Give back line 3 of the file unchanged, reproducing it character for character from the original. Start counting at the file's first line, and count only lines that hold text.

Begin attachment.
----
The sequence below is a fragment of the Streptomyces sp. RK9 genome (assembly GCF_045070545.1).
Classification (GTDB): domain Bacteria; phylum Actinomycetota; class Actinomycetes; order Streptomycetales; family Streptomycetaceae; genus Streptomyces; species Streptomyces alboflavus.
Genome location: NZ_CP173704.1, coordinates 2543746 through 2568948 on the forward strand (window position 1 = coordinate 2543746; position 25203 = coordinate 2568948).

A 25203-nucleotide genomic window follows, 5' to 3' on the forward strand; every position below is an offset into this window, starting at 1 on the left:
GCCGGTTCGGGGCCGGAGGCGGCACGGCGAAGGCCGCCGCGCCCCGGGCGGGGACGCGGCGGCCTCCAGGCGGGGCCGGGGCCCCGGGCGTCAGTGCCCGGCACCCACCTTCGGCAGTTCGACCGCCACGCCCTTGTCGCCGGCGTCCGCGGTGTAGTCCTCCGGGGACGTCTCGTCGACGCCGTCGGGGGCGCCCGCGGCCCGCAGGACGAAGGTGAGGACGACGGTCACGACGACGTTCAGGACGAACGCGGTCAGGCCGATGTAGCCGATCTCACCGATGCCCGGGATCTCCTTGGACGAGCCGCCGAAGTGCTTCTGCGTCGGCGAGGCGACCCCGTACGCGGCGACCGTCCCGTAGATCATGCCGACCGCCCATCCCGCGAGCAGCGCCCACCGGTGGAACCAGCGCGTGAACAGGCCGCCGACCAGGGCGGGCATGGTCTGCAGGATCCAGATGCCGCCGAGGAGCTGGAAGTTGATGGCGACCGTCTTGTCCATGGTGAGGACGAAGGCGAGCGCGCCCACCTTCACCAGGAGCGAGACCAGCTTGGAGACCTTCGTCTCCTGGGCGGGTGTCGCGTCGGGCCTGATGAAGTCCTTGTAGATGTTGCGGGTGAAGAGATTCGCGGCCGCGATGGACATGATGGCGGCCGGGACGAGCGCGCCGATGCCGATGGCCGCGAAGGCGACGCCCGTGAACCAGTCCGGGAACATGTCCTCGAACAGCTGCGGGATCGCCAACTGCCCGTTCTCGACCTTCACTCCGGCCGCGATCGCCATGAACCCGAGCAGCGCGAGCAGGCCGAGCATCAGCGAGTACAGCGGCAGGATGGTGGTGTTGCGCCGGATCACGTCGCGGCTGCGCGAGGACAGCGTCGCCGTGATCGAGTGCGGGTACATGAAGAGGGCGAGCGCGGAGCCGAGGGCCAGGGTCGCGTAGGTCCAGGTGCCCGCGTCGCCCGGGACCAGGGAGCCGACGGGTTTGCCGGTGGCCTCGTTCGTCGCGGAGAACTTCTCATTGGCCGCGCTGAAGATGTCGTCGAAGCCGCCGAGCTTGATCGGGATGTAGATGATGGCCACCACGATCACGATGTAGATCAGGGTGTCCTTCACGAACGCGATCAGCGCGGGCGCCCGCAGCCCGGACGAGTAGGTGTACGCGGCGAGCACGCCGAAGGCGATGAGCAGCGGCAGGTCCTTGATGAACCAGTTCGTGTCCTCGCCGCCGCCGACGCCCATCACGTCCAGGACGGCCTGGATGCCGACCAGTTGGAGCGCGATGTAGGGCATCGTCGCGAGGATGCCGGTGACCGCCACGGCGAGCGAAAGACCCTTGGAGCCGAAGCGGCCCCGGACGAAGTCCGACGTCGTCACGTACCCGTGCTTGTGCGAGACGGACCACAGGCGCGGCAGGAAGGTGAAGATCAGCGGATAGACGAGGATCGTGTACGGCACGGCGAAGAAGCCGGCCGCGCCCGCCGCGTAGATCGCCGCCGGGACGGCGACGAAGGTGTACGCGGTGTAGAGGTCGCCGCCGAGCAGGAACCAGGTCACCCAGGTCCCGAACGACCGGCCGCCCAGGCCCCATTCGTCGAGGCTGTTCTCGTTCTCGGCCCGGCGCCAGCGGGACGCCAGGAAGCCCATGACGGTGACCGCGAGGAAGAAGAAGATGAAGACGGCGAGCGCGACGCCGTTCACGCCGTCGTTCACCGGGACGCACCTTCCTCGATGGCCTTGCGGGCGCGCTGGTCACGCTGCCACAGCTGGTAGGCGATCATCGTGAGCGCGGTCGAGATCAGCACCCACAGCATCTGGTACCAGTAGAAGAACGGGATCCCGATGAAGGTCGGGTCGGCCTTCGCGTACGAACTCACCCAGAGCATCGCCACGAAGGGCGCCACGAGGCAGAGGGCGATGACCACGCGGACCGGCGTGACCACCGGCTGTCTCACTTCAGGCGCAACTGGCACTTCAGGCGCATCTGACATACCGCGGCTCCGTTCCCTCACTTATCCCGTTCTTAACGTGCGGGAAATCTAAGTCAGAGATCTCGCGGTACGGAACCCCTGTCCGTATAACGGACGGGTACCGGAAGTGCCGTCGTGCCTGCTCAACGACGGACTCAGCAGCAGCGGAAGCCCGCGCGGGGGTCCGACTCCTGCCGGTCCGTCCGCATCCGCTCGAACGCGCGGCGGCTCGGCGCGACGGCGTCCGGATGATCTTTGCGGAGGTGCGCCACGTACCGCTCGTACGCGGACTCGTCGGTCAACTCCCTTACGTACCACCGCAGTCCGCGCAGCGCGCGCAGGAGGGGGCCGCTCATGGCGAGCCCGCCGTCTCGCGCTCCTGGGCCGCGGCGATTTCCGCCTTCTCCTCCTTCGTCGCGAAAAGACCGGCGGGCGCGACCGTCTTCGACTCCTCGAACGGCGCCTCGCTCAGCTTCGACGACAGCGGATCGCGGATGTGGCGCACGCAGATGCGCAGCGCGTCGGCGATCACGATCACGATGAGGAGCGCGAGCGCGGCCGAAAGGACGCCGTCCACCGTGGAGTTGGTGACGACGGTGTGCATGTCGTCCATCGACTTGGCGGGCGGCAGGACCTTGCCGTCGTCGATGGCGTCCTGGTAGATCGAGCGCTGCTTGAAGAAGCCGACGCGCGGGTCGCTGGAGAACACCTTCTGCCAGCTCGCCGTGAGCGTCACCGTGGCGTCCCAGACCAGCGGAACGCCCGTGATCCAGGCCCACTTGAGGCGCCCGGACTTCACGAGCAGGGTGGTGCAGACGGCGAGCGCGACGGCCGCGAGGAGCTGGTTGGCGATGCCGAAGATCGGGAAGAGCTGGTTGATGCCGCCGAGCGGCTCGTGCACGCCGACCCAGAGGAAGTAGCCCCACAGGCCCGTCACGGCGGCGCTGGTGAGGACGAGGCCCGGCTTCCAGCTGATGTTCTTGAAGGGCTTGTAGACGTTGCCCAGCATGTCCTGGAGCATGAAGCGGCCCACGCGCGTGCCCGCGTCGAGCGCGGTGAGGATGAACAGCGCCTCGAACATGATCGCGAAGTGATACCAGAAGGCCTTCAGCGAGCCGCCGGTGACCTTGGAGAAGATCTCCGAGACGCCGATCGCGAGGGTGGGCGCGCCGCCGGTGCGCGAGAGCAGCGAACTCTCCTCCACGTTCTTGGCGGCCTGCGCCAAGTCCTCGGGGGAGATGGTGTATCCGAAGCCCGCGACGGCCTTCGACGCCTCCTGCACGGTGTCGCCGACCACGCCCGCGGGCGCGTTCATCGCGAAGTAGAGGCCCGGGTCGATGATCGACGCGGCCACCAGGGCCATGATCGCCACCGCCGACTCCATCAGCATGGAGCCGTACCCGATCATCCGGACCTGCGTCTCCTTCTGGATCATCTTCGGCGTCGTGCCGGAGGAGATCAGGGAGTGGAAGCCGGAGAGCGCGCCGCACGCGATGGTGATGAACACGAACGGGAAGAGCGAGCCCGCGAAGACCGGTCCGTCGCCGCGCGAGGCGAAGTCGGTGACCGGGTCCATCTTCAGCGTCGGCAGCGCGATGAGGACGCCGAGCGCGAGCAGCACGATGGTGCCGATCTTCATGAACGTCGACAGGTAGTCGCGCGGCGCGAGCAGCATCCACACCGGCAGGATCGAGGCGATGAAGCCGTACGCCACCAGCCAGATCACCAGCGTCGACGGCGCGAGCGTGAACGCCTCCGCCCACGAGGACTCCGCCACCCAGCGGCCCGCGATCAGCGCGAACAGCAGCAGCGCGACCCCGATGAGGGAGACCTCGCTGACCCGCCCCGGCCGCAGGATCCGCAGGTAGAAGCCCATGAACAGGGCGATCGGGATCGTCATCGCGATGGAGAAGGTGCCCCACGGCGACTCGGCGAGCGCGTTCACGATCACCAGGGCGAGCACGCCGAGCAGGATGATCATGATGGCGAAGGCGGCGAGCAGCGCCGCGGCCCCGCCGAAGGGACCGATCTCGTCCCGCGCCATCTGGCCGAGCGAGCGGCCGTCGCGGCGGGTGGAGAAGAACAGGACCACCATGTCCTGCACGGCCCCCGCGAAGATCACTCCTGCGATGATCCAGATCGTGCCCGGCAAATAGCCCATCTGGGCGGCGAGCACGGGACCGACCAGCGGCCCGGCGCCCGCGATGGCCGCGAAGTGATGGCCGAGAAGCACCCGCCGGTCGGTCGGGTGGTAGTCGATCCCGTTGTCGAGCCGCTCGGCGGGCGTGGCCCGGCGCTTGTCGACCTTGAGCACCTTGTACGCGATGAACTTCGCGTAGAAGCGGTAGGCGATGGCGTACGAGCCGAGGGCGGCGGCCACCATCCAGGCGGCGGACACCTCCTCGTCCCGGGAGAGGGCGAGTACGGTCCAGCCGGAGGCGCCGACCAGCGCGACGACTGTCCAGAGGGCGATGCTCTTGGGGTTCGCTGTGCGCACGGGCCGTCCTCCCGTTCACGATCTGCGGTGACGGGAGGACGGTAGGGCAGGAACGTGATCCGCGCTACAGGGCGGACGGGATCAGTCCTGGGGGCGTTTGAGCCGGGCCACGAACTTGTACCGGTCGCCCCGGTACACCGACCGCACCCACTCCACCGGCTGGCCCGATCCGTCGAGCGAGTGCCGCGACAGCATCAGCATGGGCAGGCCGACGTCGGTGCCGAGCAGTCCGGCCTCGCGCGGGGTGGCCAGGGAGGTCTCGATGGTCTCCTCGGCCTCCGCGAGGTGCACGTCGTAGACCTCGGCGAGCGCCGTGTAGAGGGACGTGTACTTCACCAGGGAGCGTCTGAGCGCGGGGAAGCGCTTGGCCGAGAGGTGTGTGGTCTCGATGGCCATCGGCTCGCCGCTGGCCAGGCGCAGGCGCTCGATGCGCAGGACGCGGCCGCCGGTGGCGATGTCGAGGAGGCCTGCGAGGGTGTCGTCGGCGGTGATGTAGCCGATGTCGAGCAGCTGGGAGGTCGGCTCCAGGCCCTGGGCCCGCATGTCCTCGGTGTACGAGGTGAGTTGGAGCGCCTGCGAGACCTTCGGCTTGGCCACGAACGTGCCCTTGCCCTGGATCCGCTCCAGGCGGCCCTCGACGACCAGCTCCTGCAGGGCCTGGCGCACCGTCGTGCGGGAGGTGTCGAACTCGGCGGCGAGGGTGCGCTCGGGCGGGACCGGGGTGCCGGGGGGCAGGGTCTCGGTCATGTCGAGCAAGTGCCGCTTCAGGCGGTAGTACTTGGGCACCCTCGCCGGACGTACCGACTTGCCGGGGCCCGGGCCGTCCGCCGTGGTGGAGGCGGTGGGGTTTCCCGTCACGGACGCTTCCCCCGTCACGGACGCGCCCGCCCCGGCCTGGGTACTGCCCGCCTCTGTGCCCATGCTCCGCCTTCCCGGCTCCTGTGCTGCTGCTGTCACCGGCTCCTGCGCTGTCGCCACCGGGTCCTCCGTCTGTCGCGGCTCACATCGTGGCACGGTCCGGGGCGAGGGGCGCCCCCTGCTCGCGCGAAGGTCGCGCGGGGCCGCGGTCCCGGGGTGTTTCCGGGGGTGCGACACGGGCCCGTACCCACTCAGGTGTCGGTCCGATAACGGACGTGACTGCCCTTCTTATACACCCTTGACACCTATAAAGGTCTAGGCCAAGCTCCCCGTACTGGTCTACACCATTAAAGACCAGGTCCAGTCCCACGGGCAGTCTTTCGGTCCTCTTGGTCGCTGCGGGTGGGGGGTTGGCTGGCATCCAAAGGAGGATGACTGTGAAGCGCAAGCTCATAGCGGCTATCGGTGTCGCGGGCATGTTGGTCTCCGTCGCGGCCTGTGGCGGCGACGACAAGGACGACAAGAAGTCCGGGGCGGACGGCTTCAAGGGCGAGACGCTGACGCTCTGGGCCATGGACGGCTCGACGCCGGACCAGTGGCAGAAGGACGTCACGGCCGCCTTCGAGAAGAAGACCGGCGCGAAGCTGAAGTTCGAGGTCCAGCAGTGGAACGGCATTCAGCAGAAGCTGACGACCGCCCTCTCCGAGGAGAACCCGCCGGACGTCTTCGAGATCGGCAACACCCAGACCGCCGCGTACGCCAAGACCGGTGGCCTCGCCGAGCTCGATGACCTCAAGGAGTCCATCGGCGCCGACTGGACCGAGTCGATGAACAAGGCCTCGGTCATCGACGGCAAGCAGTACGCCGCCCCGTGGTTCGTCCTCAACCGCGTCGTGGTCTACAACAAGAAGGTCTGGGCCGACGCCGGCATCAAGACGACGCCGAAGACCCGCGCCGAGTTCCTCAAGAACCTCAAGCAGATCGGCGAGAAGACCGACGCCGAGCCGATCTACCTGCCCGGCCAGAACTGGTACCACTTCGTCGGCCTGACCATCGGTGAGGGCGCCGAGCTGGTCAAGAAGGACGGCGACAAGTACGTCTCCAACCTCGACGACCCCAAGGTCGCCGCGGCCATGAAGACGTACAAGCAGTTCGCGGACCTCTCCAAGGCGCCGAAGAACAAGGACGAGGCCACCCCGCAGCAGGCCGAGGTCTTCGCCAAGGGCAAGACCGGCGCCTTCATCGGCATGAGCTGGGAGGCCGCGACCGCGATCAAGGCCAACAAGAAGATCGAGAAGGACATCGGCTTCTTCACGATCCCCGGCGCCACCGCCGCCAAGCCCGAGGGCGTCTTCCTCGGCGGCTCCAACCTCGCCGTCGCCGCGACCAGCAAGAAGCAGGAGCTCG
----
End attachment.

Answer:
Genome location: NZ_CP173704.1, coordinates 2543746 through 2568948 on the forward strand (window position 1 = coordinate 2543746; position 25203 = coordinate 2568948).